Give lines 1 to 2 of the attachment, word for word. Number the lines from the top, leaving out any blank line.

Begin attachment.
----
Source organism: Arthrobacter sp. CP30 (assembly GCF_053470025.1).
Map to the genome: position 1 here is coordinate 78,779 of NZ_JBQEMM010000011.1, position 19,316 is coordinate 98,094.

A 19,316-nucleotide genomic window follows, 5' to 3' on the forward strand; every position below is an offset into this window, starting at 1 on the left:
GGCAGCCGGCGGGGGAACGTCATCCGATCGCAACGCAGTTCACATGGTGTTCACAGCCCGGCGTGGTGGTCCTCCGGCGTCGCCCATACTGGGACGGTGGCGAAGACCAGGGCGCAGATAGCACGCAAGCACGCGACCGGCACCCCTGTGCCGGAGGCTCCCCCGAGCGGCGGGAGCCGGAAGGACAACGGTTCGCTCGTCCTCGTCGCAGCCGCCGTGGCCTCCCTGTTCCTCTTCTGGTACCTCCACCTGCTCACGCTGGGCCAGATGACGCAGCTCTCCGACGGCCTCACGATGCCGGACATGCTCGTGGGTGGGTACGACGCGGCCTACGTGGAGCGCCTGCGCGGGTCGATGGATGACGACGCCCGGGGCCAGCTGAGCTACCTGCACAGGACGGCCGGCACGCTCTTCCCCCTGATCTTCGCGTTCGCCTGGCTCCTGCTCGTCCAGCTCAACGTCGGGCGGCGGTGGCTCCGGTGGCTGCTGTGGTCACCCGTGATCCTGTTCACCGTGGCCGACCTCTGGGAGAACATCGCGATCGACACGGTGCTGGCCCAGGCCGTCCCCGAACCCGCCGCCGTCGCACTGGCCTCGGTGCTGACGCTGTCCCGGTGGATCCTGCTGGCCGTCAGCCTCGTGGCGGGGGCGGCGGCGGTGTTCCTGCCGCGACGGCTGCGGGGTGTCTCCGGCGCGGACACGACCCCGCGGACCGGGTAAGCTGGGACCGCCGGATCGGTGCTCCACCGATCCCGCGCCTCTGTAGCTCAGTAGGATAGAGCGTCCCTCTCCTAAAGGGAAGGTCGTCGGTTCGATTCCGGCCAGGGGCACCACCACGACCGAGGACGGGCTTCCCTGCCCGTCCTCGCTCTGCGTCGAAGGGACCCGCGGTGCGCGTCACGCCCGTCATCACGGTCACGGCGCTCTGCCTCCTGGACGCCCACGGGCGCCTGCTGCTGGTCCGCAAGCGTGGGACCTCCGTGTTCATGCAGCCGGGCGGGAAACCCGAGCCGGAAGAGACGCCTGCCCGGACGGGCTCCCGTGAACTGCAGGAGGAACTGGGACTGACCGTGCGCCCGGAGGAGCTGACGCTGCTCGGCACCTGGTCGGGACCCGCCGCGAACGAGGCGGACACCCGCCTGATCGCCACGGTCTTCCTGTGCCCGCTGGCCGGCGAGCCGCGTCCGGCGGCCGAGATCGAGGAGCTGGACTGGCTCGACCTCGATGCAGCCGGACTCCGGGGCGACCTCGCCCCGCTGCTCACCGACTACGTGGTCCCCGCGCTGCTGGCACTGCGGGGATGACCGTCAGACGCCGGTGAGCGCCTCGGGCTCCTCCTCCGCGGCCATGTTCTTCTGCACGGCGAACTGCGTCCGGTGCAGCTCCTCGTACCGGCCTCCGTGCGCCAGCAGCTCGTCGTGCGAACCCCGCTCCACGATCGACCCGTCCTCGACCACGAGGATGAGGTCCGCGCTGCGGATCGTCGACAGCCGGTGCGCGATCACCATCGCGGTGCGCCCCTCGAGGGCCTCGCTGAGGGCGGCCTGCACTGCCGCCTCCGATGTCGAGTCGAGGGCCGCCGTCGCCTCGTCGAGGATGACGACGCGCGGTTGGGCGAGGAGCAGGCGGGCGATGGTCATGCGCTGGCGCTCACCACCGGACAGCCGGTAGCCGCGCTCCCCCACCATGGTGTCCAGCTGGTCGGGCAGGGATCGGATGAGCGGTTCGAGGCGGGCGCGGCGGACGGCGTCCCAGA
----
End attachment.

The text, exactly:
Source organism: Arthrobacter sp. CP30 (assembly GCF_053470025.1).
Map to the genome: position 1 here is coordinate 78,779 of NZ_JBQEMM010000011.1, position 19,316 is coordinate 98,094.